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Derek Lowe The 2002 Model

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Derek Lowe, an Arkansan by birth, got his BA from Hendrix College and his PhD in organic chemistry from Duke before spending time in Germany on a Humboldt Fellowship on his post-doc. He's worked for several major pharmaceutical companies since 1989 on drug discovery projects against schizophrenia, Alzheimer's, diabetes, osteoporosis and other diseases. To contact Derek email him directly: Twitter: Dereklowe

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May 3, 2006

Access to Phase I Drugs: A Constitutional Right?

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Posted by Derek

So, as mentioned, the DC Circuit Court of Appeals came down with an interesting ruling (PDF available here). Here's the background of the case, as summarized in the majority opinion:

The Abigail Alliance for Better Access to Developmental Drugs ("the Alliance") seeks to enjoin the Food and Drug Administration ("FDA") from continuing to enforce a policy barring the sale of new drugs that the FDA has determined, after Phase I trials on human beings, are sufficiently safe for expanded human testing (hereafter "post-Phase I investigational new drugs"). More specifically, the Alliance seeks access to potentially life-saving post-Phase I investigational new drugs on behalf of mentally competent, terminally ill adult patients who have no alternative to government approved treatment options . . .

The Alliance contends that the FDA's policy violates the substantive due process rights to privacy, liberty, and life of its terminally ill members. The complaint presents the question of whether the Due Process Clause protects the right of terminally ill patients to decide, without FDA interference, whether to assume the risks of using potentially life-saving investigational new drugs that the FDA has yet to approve for commercial marketing but that the FDA has determined, after Phase I clinical human trials, are safe enough for further testing on a substantial number of human beings. . .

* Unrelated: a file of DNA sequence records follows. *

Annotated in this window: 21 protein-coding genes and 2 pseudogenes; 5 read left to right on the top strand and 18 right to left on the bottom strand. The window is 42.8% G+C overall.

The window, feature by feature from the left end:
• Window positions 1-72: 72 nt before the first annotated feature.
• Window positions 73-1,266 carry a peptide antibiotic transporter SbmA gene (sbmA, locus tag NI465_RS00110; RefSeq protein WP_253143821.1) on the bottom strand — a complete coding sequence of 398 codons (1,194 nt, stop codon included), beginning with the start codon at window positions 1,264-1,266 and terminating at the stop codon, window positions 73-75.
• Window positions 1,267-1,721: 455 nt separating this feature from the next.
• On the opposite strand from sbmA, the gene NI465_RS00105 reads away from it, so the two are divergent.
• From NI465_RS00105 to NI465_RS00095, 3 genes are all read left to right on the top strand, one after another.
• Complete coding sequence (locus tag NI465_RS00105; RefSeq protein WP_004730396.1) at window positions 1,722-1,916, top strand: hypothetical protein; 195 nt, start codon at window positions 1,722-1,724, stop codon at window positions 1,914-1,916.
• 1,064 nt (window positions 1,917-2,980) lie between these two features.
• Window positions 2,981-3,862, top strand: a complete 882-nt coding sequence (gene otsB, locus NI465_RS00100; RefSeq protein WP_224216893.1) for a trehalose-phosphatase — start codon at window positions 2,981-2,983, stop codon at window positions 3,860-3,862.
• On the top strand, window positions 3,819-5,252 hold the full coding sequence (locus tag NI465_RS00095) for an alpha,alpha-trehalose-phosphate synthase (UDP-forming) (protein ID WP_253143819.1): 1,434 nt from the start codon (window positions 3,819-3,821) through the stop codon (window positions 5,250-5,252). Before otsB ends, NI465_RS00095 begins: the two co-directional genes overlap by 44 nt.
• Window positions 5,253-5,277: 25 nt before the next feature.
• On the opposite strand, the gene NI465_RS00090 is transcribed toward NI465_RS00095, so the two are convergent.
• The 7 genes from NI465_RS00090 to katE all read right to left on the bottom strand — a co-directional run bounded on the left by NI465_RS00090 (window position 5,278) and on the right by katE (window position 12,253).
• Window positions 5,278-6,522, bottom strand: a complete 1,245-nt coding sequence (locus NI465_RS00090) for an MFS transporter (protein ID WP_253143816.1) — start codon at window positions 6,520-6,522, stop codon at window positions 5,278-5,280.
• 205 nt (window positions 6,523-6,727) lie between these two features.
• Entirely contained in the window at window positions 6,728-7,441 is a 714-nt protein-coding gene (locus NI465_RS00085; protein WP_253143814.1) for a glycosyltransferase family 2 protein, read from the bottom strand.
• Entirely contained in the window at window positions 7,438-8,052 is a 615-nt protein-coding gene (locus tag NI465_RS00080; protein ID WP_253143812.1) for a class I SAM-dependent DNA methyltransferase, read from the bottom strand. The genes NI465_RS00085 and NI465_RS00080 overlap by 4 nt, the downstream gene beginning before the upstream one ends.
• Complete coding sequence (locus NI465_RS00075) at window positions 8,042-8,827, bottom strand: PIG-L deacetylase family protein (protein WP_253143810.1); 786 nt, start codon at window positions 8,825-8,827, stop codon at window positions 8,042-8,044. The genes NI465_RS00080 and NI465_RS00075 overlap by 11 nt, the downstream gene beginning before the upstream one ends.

As you may be able to tell from the direction that's taking, the majority opinion says that yes, the FDA does violate due process in these cases. They're reasoning from the Glucksberg case, in which the Supreme Court laid down some guidelines for such claims, but not being a con-law scholar, I'm not qualified to address this line of thinking. They also work from precedents which hold that patients have a due process right to refuse life-saving treatments, and hold that there's a similar right to access potentially life-saving ones. "In both cases", the majority opinion says, "the key is the patient's right to make her decision about her life free from government interference. . .the Alliance seeks for its members the same right of access enjoyed by those terminally ill patients lucky enough to secure a spot in Phase II trials. Accordingly, we hold that the district court erred in dismissing the Alliance's complaint . . ."

I'm torn by this line of reasoning. My libertarian streak likes the talk about being free from government interference, but my drug-industry experience keeps suggesting some practical difficulties. (For one thing, if we're telling the government to get lost, why mandate Phase I trials in the first place?) There's a pretty strong dissenting opinion from the recently-appointed Justice Griffith that goes into these problems. First off, he has a problem with the line of reasoning that the majority used:

. . .It does not help the majority's cause that the Supreme Court has rejected several similar challenges. . .To be sure, the Supreme Court has not addressed the constitutional argument raised by the Alliance. But contrary to the tradition asserted by the majority, there is a tradition of courts rejecting arguments that the Constitution provides an affirmative right of access to particular medical treatments reasonably prohibited by the Government.

It's the last paragraph of his dissent that I find rather persuasive, though:

The majority's new right to procure and use experimental drugs raises a number of vexing questions that are now constitutional issues, potentially insulated from the tug and pull of the political process. If a terminally ill patient has such a right, are patients with serious medical conditions entitled to the benefit of the same logic and corresponding access? If an indigent cannot afford potentially life-saving treatment, would the Constitution mandate access to such care under the right recognized by the majority? Can a patient access any drug . . .if she believes, in consultation with a physician, it is potentially life-saving? Would the majority's right guarantee access to federally-funded stem cell research and treatment? Perhaps most significantly, what potential must a treatment have in order for the Constitution to mandate access? Because the majority does not answer this last question, the District Court faces an impossible task on remand.